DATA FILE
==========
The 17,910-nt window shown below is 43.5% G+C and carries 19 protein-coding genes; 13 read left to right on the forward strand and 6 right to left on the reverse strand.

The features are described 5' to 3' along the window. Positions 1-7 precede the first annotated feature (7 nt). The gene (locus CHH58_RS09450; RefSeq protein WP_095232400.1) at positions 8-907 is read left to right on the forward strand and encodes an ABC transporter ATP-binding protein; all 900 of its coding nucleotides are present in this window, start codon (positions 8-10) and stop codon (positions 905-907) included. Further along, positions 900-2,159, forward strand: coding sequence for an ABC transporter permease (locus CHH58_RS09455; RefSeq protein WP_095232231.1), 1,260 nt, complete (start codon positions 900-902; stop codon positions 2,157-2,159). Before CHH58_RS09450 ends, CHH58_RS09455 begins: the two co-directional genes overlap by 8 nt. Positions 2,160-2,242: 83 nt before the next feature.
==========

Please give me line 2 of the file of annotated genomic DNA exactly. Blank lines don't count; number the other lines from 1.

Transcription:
The features are described 5' to 3' along the window. Positions 1-7 precede the first annotated feature (7 nt). The gene (locus CHH58_RS09450; RefSeq protein WP_095232400.1) at positions 8-907 is read left to right on the forward strand and encodes an ABC transporter ATP-binding protein; all 900 of its coding nucleotides are present in this window, start codon (positions 8-10) and stop codon (positions 905-907) included. Further along, positions 900-2,159, forward strand: coding sequence for an ABC transporter permease (locus CHH58_RS09455; RefSeq protein WP_095232231.1), 1,260 nt, complete (start codon positions 900-902; stop codon positions 2,157-2,159). Before CHH58_RS09450 ends, CHH58_RS09455 begins: the two co-directional genes overlap by 8 nt. Positions 2,160-2,242: 83 nt before the next feature.